|Class Action Waiver in Arbitration Clause Violates New Jersey Public Policy|
Appeals court held that a credit card company cannot enforce an arbitration clause in its credit card contract that prohibits class action suits against the card company in case of dispute. The court held that the clause violated New Jersey public policy, so was unconscionable.
|Topic||Alternate Dispute Resolution|
Arbitration Clause; Enforcement; Unconscionability
|C A S E S U M M A R Y|
American Express (AE) had a promotional credit card program. It claimed that users of its “Blue Cash” credit card would earn up to 5% cash back on purchases made with the card. AE issued a Blue Cash card to Homa, a New Jersey resident. Homa later sued in federal court, claiming to represent a class of New Jersey consumers who obtained Blue Cash cards. Homa contended that AE misrepresented the actual terms of the rewards program and failed to award him the promised amount of cash back in violation of the New Jersey Consumer Fraud Act. The agreement with AE stated that arbitration was the exclusive forum for any complaint and that class-action complaints were prohibited. The agreement also stated that Utah law would govern. Utah law allows class-action waivers as existed in the agreement. The district court dismissed the suit and granted the AE motion to compel arbitration. Homa appealed.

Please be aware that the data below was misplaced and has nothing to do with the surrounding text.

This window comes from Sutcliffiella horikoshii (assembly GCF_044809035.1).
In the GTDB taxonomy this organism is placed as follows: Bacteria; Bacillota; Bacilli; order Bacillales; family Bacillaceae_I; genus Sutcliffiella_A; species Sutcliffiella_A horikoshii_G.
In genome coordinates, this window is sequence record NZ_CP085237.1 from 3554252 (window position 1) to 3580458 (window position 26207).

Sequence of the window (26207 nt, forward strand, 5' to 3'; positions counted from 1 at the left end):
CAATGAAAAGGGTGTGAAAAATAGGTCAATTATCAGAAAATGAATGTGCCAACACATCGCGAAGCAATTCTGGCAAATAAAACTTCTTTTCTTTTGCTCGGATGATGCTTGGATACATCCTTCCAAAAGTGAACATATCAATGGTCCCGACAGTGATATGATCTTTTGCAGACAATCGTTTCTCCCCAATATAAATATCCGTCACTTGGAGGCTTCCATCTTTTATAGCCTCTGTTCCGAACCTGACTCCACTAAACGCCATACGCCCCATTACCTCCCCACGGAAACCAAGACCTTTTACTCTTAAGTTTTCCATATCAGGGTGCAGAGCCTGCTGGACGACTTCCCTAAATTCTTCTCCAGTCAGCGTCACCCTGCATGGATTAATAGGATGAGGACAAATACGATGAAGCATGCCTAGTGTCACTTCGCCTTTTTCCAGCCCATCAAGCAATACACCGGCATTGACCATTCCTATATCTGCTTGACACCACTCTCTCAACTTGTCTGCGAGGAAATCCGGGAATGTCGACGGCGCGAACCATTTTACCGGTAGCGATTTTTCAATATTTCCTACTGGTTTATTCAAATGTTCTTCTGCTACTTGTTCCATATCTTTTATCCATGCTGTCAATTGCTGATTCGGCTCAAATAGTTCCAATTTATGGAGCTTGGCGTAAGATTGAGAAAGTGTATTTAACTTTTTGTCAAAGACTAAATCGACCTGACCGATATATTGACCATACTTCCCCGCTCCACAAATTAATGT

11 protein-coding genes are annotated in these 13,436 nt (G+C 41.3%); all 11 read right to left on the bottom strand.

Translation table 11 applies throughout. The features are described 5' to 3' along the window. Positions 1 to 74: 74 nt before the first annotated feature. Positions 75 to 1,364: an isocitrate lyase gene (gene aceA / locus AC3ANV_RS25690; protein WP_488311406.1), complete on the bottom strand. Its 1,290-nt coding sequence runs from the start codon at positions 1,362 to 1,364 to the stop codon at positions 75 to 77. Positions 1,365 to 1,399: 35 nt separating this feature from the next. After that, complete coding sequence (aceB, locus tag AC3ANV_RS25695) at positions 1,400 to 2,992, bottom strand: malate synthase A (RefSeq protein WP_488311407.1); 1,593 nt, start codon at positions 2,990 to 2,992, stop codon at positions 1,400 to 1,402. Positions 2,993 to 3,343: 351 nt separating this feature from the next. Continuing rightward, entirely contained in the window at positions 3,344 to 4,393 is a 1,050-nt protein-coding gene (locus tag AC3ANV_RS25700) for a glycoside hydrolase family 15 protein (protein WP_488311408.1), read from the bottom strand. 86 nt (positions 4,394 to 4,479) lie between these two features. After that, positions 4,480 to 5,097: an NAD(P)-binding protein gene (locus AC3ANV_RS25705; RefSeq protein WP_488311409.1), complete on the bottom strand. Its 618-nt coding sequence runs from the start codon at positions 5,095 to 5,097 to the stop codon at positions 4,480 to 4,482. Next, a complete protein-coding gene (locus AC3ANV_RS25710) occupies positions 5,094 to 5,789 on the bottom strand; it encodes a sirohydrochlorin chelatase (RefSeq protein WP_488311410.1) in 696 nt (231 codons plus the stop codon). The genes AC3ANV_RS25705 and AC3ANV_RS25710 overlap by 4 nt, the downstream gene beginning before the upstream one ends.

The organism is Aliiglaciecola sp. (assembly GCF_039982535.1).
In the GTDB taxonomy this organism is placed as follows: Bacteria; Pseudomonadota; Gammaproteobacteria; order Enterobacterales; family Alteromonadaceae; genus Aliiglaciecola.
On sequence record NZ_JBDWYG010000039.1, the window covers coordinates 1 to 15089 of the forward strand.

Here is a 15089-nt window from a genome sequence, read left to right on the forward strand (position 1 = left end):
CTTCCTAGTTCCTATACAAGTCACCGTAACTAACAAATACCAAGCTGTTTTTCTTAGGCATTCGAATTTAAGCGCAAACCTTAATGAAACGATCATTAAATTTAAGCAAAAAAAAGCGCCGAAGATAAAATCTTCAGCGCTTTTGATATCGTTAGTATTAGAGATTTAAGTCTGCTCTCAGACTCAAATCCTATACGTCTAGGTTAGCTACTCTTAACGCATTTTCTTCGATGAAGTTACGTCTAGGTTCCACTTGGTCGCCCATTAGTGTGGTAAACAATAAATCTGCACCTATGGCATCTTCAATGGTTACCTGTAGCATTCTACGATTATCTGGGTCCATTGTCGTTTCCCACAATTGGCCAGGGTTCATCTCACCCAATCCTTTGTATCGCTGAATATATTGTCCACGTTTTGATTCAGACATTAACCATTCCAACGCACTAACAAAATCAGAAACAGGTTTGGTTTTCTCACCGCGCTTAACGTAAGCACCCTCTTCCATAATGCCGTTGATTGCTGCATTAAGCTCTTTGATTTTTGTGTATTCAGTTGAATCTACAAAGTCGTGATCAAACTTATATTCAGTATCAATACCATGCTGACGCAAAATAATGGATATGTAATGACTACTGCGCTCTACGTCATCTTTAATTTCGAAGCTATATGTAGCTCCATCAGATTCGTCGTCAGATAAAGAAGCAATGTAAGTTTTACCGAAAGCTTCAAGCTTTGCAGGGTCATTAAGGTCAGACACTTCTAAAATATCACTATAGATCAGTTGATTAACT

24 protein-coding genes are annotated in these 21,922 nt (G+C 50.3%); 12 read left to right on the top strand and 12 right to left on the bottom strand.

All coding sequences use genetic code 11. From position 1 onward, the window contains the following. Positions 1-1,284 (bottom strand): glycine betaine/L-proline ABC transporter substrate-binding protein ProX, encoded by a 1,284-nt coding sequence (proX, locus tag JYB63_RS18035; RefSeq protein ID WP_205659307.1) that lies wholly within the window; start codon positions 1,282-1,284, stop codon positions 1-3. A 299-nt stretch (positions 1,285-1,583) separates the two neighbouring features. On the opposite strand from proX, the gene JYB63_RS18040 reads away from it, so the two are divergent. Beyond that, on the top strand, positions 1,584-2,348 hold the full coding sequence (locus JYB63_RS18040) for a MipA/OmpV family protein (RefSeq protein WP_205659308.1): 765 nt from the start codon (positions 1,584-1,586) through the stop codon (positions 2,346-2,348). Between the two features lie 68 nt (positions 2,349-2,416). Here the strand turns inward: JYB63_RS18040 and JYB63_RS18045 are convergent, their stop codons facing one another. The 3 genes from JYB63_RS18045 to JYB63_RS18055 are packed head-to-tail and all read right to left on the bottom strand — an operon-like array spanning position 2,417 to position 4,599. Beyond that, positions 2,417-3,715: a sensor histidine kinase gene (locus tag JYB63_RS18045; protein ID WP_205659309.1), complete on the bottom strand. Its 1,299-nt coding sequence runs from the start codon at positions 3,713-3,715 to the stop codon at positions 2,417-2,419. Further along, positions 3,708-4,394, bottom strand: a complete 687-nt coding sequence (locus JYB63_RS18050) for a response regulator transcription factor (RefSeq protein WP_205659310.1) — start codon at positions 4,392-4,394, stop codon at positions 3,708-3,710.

Reversed and remanded. Ordinarily when parties to a contract have agreed to be governed by the laws of a particular state, New Jersey courts will uphold the contractual choice if it does not violate New Jersey public policy. Under New Jersey law, Utah’s allowance of class-action arbitration waivers violates public policy of New Jersey against such waivers, especially when found in contracts of adhesion and in circumstances involving small amounts of damages. That is the case here. Each potential class member has suffered a small loss and had no opportunity to bargain over the terms of the AE contract. New Jersey has a greater interest than Utah in the enforceability of a class-action arbitration waiver in a credit card agreement that applied to New Jersey residents. Due to the conflict between New Jersey and Utah law on this issue, the provision violates New Jersey public policy and cannot be enforced as it is unconscionable.
Homa v. American Express Co., 558 F.3d 225 (3rd Cir., 2009)
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